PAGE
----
Brazil Police Raid Bolsonaro Nephew’s Home in Uprising Probe

By Carla Bridi | Associated Press (free)

Brazil’s federal police searched the home of a nephew of former President Jair Bolsonaro on Friday in connection with the Jan. 8 storming of government buildings in the capital by far-right protesters.

More from WPR: The Roots of Brazil’s Capital Riot Run Deep—and Far

Rights Group: Leaked El Salvador Data Confirm Abuses

By Marcos Alemán | Associated Press (free)

Human Rights Watch says it has obtained a database leaked from El Salvador’s government that corroborates massive due process violations, severe prison overcrowding and deaths in custody under the emergency powers put in place last March to confront a surge in gang violence.

More from WPR: Bukele’s ‘War on Gangs’ Is Reopening El Salvador’s Civil War Wounds

U.K. Prime Minister Ousts Top Party Official

By Mark Landler | The New York Times

Struggling to dispel an ethical cloud that has hung over his government, Prime Minister Rishi Sunak on Sunday fired the chairman of Britain’s Conservative Party, Nadhim Zahawi, over his personal tax affairs.

Turkey Favors Approving Finland’s NATO Bid Before Sweden’s

By Suzan Fraser | Associated Press (free)

Turkey could greenlight Finland’s membership in NATO before that of Sweden, if the military alliance and both Nordic countries agree to it, the Turkish foreign minister said Monday.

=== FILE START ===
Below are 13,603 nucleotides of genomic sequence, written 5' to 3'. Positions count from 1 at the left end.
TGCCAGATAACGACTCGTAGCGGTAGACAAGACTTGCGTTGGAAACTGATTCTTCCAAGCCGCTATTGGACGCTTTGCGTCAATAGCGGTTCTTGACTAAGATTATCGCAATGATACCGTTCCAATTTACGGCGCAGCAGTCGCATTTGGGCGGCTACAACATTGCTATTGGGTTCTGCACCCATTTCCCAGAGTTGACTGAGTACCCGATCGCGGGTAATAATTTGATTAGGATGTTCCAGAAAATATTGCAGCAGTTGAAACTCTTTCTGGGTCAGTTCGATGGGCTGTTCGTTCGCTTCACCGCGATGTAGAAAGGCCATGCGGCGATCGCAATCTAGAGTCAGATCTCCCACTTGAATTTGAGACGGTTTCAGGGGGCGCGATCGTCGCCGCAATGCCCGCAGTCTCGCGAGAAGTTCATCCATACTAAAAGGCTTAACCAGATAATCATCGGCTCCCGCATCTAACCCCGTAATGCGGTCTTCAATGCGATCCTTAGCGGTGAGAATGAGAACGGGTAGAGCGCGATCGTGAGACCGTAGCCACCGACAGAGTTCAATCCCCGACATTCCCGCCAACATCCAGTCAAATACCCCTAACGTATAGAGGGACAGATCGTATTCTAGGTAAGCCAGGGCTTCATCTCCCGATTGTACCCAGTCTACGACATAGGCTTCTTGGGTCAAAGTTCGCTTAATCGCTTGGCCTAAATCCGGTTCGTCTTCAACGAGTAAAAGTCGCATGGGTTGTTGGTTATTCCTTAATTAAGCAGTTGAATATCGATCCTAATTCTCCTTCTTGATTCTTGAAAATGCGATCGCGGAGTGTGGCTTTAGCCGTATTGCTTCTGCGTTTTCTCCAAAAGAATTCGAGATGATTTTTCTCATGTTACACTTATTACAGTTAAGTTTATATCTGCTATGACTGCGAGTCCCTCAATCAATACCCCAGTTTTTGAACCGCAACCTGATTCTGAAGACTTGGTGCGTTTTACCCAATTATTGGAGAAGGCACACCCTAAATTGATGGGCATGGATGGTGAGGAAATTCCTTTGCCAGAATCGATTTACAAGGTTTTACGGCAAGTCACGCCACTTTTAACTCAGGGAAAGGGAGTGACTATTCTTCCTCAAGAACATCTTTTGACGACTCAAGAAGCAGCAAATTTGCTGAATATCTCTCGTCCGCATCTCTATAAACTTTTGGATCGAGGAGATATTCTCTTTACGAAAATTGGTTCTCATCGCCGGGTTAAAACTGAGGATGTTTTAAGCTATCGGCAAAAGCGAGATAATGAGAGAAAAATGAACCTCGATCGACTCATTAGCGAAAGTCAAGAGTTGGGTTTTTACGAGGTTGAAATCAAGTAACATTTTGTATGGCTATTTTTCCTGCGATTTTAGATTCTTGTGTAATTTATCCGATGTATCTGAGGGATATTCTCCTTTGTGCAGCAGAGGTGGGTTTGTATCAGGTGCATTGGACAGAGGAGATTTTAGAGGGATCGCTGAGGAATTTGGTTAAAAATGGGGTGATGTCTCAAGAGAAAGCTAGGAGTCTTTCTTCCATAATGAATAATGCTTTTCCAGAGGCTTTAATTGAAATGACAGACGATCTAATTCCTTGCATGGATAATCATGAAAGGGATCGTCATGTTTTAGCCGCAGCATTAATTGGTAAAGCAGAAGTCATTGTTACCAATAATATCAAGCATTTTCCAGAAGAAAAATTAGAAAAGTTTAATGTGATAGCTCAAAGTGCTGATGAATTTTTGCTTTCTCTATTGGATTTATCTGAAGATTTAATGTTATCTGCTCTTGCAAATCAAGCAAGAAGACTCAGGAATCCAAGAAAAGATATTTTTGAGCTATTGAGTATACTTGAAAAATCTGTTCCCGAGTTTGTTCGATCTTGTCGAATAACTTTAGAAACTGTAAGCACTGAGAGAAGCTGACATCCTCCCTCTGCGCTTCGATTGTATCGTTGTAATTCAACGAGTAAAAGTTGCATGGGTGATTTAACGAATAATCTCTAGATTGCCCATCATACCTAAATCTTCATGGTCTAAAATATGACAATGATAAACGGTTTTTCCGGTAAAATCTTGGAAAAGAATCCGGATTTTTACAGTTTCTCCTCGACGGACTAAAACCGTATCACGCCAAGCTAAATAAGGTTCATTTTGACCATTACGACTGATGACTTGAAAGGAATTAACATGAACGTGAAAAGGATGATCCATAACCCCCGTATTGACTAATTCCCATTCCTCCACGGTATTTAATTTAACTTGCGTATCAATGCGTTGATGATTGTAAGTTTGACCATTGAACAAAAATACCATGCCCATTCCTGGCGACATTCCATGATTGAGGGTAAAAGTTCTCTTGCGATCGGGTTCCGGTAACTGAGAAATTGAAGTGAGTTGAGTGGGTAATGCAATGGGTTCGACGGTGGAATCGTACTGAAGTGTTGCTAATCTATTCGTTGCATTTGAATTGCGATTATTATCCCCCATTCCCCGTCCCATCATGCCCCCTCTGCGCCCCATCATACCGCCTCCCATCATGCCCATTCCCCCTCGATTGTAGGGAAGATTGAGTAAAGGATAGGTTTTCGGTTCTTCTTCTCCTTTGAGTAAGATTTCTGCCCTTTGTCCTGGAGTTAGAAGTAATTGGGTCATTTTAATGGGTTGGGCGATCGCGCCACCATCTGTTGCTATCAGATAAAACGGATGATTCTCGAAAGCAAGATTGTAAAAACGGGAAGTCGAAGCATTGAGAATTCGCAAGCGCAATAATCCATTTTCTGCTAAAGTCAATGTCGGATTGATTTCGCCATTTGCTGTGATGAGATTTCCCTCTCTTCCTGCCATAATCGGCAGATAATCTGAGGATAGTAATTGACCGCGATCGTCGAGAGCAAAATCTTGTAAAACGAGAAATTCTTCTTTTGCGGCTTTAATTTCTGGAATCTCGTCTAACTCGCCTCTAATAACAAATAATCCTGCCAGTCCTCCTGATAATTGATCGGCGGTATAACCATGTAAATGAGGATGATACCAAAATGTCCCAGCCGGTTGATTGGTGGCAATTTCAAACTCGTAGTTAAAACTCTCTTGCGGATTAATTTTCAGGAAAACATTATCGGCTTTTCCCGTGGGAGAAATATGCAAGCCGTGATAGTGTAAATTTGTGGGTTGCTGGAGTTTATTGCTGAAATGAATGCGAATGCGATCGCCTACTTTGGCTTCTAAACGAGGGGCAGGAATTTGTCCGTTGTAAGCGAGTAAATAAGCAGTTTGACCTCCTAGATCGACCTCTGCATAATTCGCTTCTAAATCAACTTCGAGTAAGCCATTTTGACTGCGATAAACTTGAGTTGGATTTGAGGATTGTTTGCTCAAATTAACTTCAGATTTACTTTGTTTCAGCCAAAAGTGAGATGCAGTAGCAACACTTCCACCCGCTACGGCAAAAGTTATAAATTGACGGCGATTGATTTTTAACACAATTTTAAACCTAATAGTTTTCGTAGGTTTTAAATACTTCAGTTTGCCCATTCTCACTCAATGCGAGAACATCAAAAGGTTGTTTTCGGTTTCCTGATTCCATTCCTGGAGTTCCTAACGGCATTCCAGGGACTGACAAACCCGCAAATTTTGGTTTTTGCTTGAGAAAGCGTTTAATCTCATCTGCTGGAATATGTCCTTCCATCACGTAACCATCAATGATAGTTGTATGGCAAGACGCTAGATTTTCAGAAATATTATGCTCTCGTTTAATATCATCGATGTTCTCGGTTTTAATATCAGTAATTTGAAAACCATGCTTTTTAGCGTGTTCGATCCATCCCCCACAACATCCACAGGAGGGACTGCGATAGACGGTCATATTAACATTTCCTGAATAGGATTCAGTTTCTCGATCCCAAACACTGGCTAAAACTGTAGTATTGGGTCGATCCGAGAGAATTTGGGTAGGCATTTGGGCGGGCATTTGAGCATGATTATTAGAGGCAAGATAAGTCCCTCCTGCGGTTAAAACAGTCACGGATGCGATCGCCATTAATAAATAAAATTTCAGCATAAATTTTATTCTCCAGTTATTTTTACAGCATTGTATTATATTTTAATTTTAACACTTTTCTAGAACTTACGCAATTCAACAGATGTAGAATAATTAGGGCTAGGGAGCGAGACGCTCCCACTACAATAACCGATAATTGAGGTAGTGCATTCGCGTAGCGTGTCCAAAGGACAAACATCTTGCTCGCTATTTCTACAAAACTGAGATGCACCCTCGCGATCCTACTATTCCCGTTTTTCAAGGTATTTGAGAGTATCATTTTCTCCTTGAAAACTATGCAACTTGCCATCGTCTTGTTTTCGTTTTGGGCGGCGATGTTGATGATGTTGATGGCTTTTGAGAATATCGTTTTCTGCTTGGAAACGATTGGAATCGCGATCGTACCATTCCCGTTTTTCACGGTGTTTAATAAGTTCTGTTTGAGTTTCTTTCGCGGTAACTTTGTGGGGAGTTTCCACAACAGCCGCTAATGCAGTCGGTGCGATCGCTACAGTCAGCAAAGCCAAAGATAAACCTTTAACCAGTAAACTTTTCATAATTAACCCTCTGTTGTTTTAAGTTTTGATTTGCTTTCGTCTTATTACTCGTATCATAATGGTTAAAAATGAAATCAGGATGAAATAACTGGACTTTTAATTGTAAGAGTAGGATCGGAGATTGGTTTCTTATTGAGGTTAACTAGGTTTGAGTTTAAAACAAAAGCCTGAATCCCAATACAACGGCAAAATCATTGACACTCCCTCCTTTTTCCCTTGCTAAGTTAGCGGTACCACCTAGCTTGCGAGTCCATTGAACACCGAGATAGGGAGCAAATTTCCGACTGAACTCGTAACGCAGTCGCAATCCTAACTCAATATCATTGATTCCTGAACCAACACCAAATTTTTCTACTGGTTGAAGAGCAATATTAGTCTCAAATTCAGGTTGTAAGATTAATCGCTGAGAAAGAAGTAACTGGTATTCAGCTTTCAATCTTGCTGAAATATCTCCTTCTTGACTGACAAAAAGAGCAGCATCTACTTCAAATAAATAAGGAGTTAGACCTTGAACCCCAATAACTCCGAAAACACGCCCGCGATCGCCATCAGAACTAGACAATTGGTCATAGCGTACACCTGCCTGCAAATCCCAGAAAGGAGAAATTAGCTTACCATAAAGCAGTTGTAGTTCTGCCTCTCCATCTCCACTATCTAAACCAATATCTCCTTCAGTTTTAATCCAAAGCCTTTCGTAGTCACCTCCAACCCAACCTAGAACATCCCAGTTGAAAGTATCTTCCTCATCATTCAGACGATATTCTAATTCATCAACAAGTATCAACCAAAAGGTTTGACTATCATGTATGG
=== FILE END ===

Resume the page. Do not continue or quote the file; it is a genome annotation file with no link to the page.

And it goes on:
More from WPR: Turkey Is Still Holding Sweden’s NATO Bid Hostage

Scholz Downplays Differences on Ukraine on South America Tour

By Sarah Marsh | Reuters

German Chancellor Olaf Scholz sought to drum up support for Ukraine during his first South American tour although differences with his hosts emerged, with Argentine President Alberto Fernandez declaring the region was not planning on sending weapons.

Zimbabwe Court Grants Bail to 26 Opposition Party Members

Reuters (free)

A Zimbabwean court granted bail Friday to 26 opposition party members who were arrested for holding what authorities said was an unlawful gathering.

More from WPR: Zimbabwe’s New Opposition Party Faces the Same Old Problems

Eritrea Troops Still on Ethiopian Soil, U.S. Says


A senior U.S. official said Saturday that Eritrean troops are still in Ethiopia although they have moved back the border, contradicting Ethiopian authorities who say the Eritreans have already left.

More from WPR: With the Guns Silenced, Ethiopia and Tigray Must Now Secure the Peace

Israel Launched Drone Attack on Iranian Facility, Officials Say

By Ronen Bergman, David E. Sanger & Farnaz Fassihi | The New York Times

A drone attack on an Iranian military facility that resulted in a large explosion in the center of the city of Isfahan on Saturday was the work of the Mossad, Israel’s premier intelligence agency, according to senior intelligence officials who were familiar with the dialogue between Israel and the United States about the incident.

Tunisians Elect Weakened Parliament on 11 Percent Turnout

By Tarek Amara & Angus Mcdowall | Reuters

Tunisia announced that a mere 11 percent of the electorate had voted Sunday in parliamentary runoffs, with critics of President Kais Saied saying the empty polling stations were evidence of public disdain for his agenda and seizure of powers.

More from WPR: Tunisia’s Low-Turnout Elections Just Backfired for Saied

Syrian Army Responsible for Douma Chemical Weapons Attack, Watchdog Confirms

By Louisa Loveluck | The Washington Post